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Fall and winter fashion are sure to be monumental this season, as the Parisian elite have set the bar high on the world stage. A natural look and earth tones are both in, though the materials are anything but ordinary. We saw the return of some renaissance styling, and even a Nun as a fashion icon.
 
Jean Paul Gaultier’s tall hats, a tip of the brim to the late Alexander McQueen, brought the golden age of French cinema back, while heavy furs created as much drama as anyone could pack into glamour. The signature trend is a high hemline protected by long fur trench coats, the return of the smock coat, and fantastic accessories like the oh-so-long cigarette filter. Following the parade of classic beauty, Gaultier’s show ended with a strip tease from burlesque superstar, Dita von Teese.
www.jeanpaul-gaultier.com
 
 
 
Beautiful models in little black dresses ran up and down the runway for Eva Minge, who used curled strips of fabric to bring a feathered magic to the classic look. She used shoulder pads and feathered skirts to bring an over-exaggerated silhouette to the catwalk. Her jaw-dropping finale was a flamenco-style gown with feathered wing sleeves.
www.evaminge.pl

In another fascinating turn, Stefano Pilati for Yves Saint Laurent wowed the audience by taking drab, matronly looks and sneaking bright colors in them. The line’s silhouette suggested a parade of playful nuns, hiding bright cerulean heels and full-length leather gloves in their pockets. Pilati also reinvented rain gear, featuring couture ponchos with waterproof outer lining.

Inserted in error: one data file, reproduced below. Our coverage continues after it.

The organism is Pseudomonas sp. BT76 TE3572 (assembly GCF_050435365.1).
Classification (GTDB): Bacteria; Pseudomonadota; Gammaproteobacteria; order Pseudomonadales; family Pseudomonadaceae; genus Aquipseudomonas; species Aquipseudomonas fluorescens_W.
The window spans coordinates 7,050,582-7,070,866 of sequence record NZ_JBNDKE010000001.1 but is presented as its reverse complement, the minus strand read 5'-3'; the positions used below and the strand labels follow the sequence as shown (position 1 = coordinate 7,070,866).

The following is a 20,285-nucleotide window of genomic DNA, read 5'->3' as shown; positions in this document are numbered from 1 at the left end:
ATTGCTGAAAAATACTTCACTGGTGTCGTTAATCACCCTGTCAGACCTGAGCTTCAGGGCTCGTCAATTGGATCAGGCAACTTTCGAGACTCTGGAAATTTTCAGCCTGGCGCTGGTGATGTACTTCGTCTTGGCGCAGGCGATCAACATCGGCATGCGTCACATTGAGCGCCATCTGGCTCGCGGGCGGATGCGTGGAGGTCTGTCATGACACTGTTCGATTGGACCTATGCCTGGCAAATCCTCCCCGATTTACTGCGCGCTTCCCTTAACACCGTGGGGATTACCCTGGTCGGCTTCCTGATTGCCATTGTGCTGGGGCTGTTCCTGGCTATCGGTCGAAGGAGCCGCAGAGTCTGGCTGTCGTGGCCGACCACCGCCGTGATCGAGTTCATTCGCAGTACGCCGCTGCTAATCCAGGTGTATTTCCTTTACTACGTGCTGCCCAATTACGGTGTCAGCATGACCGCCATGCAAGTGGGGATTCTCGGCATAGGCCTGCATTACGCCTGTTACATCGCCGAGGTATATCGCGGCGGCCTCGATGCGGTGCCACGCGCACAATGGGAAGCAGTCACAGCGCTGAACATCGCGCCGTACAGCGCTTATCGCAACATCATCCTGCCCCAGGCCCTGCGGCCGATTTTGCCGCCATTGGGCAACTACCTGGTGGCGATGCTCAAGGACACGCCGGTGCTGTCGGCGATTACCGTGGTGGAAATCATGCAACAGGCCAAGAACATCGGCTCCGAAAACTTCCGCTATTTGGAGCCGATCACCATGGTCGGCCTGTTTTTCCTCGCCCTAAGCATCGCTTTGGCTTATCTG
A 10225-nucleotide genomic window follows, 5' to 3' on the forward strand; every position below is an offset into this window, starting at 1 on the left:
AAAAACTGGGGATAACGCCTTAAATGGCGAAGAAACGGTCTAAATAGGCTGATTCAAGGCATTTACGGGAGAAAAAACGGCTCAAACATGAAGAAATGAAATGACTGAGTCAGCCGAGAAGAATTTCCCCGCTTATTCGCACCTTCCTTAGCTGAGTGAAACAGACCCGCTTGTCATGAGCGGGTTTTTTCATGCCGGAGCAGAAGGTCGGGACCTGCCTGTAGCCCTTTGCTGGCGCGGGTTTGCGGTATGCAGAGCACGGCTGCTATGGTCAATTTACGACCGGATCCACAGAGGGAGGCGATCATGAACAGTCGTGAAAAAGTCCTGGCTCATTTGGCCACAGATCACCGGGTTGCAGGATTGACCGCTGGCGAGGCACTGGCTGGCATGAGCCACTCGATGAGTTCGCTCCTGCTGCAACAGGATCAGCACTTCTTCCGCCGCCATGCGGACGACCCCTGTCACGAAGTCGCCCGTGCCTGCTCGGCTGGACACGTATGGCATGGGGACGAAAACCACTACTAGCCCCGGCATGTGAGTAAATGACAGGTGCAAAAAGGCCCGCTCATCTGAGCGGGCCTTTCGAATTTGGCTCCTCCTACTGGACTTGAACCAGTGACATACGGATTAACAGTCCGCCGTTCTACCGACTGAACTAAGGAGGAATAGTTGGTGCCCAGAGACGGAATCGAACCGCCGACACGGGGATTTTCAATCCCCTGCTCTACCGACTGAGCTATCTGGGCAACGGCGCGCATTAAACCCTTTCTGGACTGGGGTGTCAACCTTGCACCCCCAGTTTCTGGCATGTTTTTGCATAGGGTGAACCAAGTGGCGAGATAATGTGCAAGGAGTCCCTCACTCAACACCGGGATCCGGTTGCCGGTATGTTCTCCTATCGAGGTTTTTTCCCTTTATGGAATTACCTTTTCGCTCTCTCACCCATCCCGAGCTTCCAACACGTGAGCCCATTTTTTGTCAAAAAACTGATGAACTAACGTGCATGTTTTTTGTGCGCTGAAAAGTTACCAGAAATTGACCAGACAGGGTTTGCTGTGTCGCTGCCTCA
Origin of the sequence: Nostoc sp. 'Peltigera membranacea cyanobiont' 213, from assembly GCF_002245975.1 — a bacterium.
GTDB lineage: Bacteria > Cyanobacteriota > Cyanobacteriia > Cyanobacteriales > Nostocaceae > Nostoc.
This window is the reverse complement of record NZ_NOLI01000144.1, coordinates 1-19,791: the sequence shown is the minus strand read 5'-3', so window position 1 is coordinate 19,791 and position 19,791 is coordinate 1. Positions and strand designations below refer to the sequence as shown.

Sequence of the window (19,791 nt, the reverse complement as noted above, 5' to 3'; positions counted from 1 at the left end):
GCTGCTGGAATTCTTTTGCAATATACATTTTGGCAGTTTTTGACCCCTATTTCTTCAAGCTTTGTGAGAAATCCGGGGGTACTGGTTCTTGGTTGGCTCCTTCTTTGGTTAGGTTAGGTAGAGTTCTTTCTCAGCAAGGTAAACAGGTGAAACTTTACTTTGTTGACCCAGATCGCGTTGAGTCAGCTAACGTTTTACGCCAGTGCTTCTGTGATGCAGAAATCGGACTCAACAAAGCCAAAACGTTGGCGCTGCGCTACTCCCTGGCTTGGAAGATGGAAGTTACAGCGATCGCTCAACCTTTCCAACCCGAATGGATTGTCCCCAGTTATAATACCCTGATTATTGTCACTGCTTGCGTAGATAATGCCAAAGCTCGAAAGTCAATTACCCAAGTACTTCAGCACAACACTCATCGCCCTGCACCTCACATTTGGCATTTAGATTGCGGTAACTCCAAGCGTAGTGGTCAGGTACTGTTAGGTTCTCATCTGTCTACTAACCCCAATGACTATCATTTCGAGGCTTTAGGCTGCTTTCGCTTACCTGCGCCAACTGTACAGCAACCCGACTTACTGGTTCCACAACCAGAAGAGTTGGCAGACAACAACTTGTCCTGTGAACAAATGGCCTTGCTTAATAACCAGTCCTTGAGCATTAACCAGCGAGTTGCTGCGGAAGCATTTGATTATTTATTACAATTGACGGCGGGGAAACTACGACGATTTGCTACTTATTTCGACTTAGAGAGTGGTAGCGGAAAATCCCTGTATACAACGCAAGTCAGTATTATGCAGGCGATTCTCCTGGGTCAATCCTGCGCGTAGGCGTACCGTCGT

www.ysl.com

 
Franck Sorbier created dresses from paper, straw and even newsprint to bring organic fashion to life. First, Sorbier sent a cascading ball gown with a flowing crinkled paper skirt and a tailored cardboard bodice down the runway. Then, he featured a short sleeved, mini-crinoline stuffed with straw. Finally, the trench coat dress, a common look this winter, was done in headlines, literally, with metallic silver weatherproof vinyl accentuating the newsprint pattern.
www.francksorbier.com

For those who “J’adore Dior,” you will be surprised by John Galliano’s inspiration for winter couture – spring flowers. The House of Dior unveiled a little shop of botanicals – highlighting each bouquet-style look with colorful cellophane wrapped hair. Trench coat dresses bloomed with tiger lilies and dresses were like hanging orchids, exciting the eye and making a colorful statement for the winter. Galliano’s work is hope bursting through the cold soil – an explosion of life.
www.dior.com

 
What initially seems like simple lines and typical drapes explode at the bottom with extreme ruffles on Stephane Rolland’s full evening gowns. One gown combines sheer blue/grey chiffon with petal-shaped pieces of black and beige fabric that fall into a full train, which flows from the bottom of the smock bodice. Also, by exaggerating shoulders and hips in the silhouette, and playing with fade dyes and subtle color shifts, Rolland puts his own magical twist on evening wear.
www.stephanerolland.com

Also in the spotlight this year is the famous ruff from the English Renaissance. Most commonly thought of when William Shakespeare is mentioned, dresses by Armani and Valentino were highlighted with the tutu-style collar.
www.giorgioarmani.com  
www.valentino.com


 
Last, but not least, is the visionary Elie Saab. In a bold gesture, he has taken the pantsuit, commonly worn by businesswomen in winter, and removed half of the bodice, thus creating an illusion of where the pants begin and the “dress” ends. This garment flowed down the runway, creating a wave of sparkling fabric that fluttered with every movement while disguising the silhouette of the model.
www.eliesaab.com

So this fall and winter, be inspired by the imaginative Parisian couturiers, and put a little irony into your winter wear. Bright colors and short skirts are meant to peek out from underneath your overcoat – bringing the freshness of Spring to your cold weather fashion.


www.Dishmag.com / Issue 111 - September 6229
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